Chapter 5 Review for the World That Trade Created

Topics: Slavery, Atlantic slave trade, Africa Pages: 3 (955 words) Published: July 20, 2013
In trade routes and otherwise greed led to violence. This was demonstrated through slavery, piracy, and control of ivory and opium. African slavery began from greed; Europeans needed labor to fuel their large trading productions and manufacturing of the traded goods. Mesoamerican slavery and destruction was caused by the Spanish conquistadors in their infamous quest for gold, god, and glory. Through greed the conquistadors decimated an entire civilization to obtain their gold. However the British and Dutch reaped many economic benefits of this perhaps even without knowledge of where their wealth had come from. Piracy, also fueled by greed, began as small bands, but eventually transformed into large companies of corporate raiders. The demanding trade of ivory and opium came from greed and addiction. They became key “luxury” items for wealthy Europeans, and it was the incentive for wars and violence. Pommeranz demonstrates throughout chapter five that greed led to violence.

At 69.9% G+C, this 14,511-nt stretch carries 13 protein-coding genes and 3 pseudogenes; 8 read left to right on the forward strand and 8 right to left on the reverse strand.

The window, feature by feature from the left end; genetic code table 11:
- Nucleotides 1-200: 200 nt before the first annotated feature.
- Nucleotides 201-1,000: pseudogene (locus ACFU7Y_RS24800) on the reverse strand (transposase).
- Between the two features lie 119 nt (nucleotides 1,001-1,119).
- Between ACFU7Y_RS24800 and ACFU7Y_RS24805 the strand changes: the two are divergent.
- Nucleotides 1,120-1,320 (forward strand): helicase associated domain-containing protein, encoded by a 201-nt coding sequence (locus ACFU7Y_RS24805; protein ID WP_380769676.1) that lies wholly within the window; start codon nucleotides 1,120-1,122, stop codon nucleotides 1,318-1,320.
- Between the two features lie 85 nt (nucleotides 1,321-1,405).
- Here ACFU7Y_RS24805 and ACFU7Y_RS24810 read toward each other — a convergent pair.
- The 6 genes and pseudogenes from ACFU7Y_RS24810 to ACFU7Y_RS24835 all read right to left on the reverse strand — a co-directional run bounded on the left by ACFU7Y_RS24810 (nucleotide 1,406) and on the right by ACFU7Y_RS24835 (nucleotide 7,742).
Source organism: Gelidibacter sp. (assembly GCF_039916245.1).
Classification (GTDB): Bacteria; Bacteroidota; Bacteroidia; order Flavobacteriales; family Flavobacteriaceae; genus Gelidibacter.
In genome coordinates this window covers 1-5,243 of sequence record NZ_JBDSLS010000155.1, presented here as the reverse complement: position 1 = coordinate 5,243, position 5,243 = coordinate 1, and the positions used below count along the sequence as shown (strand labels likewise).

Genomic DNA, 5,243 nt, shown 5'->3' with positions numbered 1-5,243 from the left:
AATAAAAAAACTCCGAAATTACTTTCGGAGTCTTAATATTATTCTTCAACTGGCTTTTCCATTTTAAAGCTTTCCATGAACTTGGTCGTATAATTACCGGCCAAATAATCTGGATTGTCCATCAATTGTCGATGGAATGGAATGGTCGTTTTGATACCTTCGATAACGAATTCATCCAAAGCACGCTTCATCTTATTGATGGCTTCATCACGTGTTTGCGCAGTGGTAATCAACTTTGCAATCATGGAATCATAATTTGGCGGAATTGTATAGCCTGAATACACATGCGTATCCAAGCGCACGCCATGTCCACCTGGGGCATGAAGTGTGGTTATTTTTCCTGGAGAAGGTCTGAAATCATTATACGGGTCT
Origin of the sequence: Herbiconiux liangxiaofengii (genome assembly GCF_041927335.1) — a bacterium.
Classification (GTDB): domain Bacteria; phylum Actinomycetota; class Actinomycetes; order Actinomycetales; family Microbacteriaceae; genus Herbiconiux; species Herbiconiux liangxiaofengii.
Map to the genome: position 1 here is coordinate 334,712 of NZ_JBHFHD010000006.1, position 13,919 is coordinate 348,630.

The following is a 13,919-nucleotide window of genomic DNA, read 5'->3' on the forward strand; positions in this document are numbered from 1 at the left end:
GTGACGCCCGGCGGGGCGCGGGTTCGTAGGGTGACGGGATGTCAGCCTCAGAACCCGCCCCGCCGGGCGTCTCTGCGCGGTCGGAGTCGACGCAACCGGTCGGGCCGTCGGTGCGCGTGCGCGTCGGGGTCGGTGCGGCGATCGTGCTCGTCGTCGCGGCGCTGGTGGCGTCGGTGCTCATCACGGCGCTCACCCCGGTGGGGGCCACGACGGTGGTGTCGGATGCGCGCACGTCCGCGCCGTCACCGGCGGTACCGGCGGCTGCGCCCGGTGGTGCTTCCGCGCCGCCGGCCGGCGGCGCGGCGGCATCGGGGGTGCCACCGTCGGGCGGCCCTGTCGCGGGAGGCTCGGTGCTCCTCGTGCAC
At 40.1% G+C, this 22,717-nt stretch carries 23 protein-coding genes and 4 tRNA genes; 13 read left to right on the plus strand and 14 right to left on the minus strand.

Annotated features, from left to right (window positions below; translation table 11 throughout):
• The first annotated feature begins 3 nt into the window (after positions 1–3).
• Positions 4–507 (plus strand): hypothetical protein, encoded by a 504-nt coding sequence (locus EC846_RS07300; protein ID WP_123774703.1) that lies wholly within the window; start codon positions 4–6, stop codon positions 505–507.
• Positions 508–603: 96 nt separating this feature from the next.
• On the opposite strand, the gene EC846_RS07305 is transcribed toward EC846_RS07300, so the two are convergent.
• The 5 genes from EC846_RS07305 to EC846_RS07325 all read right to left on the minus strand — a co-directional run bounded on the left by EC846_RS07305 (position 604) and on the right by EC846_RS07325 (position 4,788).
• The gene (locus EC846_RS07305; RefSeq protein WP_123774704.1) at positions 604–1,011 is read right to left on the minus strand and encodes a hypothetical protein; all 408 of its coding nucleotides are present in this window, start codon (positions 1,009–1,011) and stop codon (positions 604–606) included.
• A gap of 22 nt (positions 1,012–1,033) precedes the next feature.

Gold, God, and Glory powered everything in the beginning. The Spanish enslaved the Aztecs when they conquered them to help them with sugar production rates, increasing their profit. The Spanish also attempted to convert the Aztecs to Catholisism, and if they rebelled, they were forced into slavery in the name of God. Lastly, they were immensley proud because they managed to conquer the Aztecs, claiming the land as their own while also beginning the use of slavery. Slavery was also pertinnent later in history when the Dutch, seeking revenge upon the Spanish while also being enticed by the wealth sugar trade brought, conquered a port in Brazil, controling the sugar trade. However, they did not have enough slaves to take advantage of the sugar, so although they opposed it at first, travelled to African ports and obtained slaves by exchanging luxury goods for human lives. Although the Portuguese regaiined control of the sugar production in Brazil, the Dutch still utilized the advantages of...
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